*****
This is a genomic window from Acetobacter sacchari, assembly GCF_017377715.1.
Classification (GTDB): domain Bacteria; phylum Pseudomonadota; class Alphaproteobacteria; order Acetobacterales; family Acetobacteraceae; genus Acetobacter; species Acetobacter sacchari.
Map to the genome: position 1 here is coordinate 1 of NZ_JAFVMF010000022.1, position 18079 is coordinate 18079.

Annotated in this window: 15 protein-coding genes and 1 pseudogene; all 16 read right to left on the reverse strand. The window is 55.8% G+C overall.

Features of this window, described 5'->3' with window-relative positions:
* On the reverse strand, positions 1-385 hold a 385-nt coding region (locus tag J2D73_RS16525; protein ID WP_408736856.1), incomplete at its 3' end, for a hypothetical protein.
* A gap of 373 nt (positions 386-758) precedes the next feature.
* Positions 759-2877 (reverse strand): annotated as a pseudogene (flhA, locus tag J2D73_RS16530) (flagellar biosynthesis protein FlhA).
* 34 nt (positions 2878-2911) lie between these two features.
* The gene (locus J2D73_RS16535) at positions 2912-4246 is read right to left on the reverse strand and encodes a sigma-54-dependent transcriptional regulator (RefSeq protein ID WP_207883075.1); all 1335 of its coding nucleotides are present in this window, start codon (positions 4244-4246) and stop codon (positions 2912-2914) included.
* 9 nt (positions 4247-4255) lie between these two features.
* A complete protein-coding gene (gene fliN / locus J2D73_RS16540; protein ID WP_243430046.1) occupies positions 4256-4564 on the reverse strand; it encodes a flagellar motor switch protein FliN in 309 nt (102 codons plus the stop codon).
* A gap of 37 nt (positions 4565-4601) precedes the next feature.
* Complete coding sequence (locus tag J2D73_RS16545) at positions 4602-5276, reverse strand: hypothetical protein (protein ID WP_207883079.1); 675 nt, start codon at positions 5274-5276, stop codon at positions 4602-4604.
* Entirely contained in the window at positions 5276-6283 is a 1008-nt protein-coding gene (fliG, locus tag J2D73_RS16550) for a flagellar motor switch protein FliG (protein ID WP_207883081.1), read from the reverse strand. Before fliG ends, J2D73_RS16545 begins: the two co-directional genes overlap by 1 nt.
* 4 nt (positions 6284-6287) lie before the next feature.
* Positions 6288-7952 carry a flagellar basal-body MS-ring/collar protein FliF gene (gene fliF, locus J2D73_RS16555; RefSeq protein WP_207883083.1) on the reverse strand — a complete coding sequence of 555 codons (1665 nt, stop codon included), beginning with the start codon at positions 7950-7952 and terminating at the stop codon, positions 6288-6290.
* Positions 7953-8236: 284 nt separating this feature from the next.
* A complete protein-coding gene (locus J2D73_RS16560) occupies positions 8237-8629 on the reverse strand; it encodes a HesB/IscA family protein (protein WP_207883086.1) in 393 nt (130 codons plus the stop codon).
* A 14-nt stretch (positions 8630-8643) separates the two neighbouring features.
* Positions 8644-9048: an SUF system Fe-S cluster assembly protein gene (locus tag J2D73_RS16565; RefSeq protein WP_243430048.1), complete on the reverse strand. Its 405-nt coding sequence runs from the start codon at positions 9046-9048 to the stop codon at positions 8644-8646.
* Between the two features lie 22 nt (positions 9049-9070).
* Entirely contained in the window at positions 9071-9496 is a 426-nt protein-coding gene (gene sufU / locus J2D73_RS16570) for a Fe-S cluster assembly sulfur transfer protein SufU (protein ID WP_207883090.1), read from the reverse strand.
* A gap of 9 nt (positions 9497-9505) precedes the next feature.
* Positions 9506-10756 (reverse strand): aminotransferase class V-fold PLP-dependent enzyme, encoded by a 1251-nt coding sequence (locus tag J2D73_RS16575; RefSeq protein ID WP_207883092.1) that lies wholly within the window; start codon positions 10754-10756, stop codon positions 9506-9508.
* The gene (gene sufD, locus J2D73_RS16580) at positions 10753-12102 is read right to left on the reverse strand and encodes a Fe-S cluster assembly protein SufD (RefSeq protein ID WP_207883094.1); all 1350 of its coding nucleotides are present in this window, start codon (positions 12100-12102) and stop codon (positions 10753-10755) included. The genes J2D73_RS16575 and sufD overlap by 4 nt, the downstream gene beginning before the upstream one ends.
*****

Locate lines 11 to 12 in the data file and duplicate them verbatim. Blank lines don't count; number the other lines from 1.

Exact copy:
* 9 nt (positions 4247-4255) lie between these two features.
* A complete protein-coding gene (gene fliN / locus J2D73_RS16540; protein ID WP_243430046.1) occupies positions 4256-4564 on the reverse strand; it encodes a flagellar motor switch protein FliN in 309 nt (102 codons plus the stop codon).